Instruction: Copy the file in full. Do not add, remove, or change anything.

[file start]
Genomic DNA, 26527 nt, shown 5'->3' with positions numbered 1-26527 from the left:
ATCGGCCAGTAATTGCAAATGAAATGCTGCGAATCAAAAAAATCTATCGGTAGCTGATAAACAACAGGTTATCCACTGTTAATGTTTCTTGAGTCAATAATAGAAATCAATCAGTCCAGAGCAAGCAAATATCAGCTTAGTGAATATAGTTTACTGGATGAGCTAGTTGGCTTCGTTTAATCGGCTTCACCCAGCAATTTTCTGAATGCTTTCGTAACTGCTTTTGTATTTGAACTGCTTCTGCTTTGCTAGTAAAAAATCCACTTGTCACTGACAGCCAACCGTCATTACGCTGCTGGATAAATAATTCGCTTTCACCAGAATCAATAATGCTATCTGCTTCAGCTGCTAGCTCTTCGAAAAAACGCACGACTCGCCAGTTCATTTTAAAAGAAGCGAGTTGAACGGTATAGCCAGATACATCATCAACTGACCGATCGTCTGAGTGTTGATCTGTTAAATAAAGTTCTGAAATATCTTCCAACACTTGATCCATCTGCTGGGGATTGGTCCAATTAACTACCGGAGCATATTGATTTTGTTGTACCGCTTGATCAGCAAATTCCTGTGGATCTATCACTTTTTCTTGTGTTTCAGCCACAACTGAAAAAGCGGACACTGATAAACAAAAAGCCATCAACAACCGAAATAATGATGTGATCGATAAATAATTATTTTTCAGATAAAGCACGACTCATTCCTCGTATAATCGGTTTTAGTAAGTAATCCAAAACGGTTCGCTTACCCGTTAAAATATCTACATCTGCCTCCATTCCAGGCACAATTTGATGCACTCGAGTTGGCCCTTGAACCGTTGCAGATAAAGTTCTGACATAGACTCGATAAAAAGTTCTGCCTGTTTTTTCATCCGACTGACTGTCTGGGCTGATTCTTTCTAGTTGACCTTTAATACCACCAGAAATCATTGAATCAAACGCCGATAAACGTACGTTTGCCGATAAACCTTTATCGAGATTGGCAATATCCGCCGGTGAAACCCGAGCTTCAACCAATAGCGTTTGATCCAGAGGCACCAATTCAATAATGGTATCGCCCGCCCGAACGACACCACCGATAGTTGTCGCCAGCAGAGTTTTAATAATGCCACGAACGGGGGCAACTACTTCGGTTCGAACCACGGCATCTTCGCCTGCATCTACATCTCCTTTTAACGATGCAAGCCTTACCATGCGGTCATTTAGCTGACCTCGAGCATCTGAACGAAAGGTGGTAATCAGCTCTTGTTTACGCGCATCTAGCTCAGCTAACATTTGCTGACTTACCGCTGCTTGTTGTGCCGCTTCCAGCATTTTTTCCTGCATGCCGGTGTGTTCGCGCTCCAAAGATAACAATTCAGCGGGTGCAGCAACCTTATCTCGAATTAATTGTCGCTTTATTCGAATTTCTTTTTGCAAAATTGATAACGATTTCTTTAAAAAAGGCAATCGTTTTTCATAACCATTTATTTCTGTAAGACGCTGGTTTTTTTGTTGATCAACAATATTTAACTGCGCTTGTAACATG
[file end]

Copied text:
Genomic DNA, 26527 nt, shown 5'->3' with positions numbered 1-26527 from the left:
ATCGGCCAGTAATTGCAAATGAAATGCTGCGAATCAAAAAAATCTATCGGTAGCTGATAAACAACAGGTTATCCACTGTTAATGTTTCTTGAGTCAATAATAGAAATCAATCAGTCCAGAGCAAGCAAATATCAGCTTAGTGAATATAGTTTACTGGATGAGCTAGTTGGCTTCGTTTAATCGGCTTCACCCAGCAATTTTCTGAATGCTTTCGTAACTGCTTTTGTATTTGAACTGCTTCTGCTTTGCTAGTAAAAAATCCACTTGTCACTGACAGCCAACCGTCATTACGCTGCTGGATAAATAATTCGCTTTCACCAGAATCAATAATGCTATCTGCTTCAGCTGCTAGCTCTTCGAAAAAACGCACGACTCGCCAGTTCATTTTAAAAGAAGCGAGTTGAACGGTATAGCCAGATACATCATCAACTGACCGATCGTCTGAGTGTTGATCTGTTAAATAAAGTTCTGAAATATCTTCCAACACTTGATCCATCTGCTGGGGATTGGTCCAATTAACTACCGGAGCATATTGATTTTGTTGTACCGCTTGATCAGCAAATTCCTGTGGATCTATCACTTTTTCTTGTGTTTCAGCCACAACTGAAAAAGCGGACACTGATAAACAAAAAGCCATCAACAACCGAAATAATGATGTGATCGATAAATAATTATTTTTCAGATAAAGCACGACTCATTCCTCGTATAATCGGTTTTAGTAAGTAATCCAAAACGGTTCGCTTACCCGTTAAAATATCTACATCTGCCTCCATTCCAGGCACAATTTGATGCACTCGAGTTGGCCCTTGAACCGTTGCAGATAAAGTTCTGACATAGACTCGATAAAAAGTTCTGCCTGTTTTTTCATCCGACTGACTGTCTGGGCTGATTCTTTCTAGTTGACCTTTAATACCACCAGAAATCATTGAATCAAACGCCGATAAACGTACGTTTGCCGATAAACCTTTATCGAGATTGGCAATATCCGCCGGTGAAACCCGAGCTTCAACCAATAGCGTTTGATCCAGAGGCACCAATTCAATAATGGTATCGCCCGCCCGAACGACACCACCGATAGTTGTCGCCAGCAGAGTTTTAATAATGCCACGAACGGGGGCAACTACTTCGGTTCGAACCACGGCATCTTCGCCTGCATCTACATCTCCTTTTAACGATGCAAGCCTTACCATGCGGTCATTTAGCTGACCTCGAGCATCTGAACGAAAGGTGGTAATCAGCTCTTGTTTACGCGCATCTAGCTCAGCTAACATTTGCTGACTTACCGCTGCTTGTTGTGCCGCTTCCAGCATTTTTTCCTGCATGCCGGTGTGTTCGCGCTCCAAAGATAACAATTCAGCGGGTGCAGCAACCTTATCTCGAATTAATTGTCGCTTTATTCGAATTTCTTTTTGCAAAATTGATAACGATTTCTTTAAAAAAGGCAATCGTTTTTCATAACCATTTATTTCTGTAAGACGCTGGTTTTTTTGTTGATCAACAATATTTAACTGCGCTTGTAACATG